Deportation Splits 1.6 Million From Relatives
Iowa Congressman Steve King likens illegal immigration to invasion and domestic violence, and Know-Nothing presidential candidate Tom Tancredo is calling for the defeat of multi-culturalism. The immigration issue is blamed in part for John McCain's precipitous decline. Even Tommy Thompson, who hasn't made immigration a centerpiece of his campaign, is leading with the issue in radio ads that say "First, no amnesty."
While this rhetoric is raging among Republicans, Human Rights Watch has issued a report looking at the human cost of getting tough.
The report says that since immigration law was toughened in 1996 to require mandatory deportation of legal immigrants convicted of a crime, even a minor one, 672,593 immigrants have been deported. Human Rights Watch estimates that these deportations mean 1.6 million children and adults, including U.S. citizens and long-term lawful permanent residents, have been forcibly separated from their non-citizen family members. Individual cases include a father of three U.S. citizen children convicted of breaking into a car and stealing a $10 bottle of eye drops from a drug store.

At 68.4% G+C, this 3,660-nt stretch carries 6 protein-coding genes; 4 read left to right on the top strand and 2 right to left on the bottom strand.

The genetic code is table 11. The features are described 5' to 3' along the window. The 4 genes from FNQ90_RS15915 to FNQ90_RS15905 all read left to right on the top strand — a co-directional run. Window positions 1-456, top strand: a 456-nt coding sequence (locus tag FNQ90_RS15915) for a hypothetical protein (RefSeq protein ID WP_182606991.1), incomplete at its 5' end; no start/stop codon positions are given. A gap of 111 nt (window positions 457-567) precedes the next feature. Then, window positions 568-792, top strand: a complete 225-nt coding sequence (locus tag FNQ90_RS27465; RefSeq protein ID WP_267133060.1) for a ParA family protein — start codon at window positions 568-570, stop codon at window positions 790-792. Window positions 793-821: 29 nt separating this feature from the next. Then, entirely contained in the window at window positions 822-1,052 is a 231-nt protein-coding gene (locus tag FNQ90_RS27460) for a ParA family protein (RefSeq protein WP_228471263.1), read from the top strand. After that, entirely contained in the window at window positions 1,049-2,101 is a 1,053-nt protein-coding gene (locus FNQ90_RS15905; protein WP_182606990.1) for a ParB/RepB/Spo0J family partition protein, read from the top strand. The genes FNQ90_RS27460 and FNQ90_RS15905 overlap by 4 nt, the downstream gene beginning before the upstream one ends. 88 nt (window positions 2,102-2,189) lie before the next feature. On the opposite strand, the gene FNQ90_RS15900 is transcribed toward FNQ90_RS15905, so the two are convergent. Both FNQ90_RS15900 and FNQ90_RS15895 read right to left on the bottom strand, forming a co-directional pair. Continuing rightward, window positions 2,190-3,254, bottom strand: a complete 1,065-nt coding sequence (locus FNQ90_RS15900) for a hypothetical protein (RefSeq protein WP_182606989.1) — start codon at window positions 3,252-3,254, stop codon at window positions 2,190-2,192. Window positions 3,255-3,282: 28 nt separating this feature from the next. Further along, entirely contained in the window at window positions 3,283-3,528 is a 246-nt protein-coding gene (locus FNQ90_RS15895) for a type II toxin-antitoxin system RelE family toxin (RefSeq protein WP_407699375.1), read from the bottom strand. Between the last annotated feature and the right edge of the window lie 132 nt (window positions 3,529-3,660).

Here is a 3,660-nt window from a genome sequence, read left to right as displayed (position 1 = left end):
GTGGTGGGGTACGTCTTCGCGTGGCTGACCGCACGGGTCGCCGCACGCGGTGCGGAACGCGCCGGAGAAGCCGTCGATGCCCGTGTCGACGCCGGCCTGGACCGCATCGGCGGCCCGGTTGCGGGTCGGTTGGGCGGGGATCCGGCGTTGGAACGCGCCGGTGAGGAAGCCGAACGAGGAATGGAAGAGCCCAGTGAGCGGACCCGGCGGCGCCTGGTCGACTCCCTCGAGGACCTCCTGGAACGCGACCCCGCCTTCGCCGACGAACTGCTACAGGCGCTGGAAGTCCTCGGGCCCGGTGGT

The 1996 law eliminated the discretion immigration judges once held in assessing penalties. Rep. Jose Serrano, D-New York, has introduced a bill (HR 1176) which would allow immigration judges to consider the interests of U.S. citizen children during deportation hearings. Human Rights Watch recommends stronger legislation that also considers legal presence and length of time in the U.S., evidence of rehabilitation, ties to the community, military service, and lack of connection to the country of origin. They also favor limiting deportation to those convicted of violent crimes. The report says that from 1997 to 2005, only 21% of deportees had been convicted of violent offenses.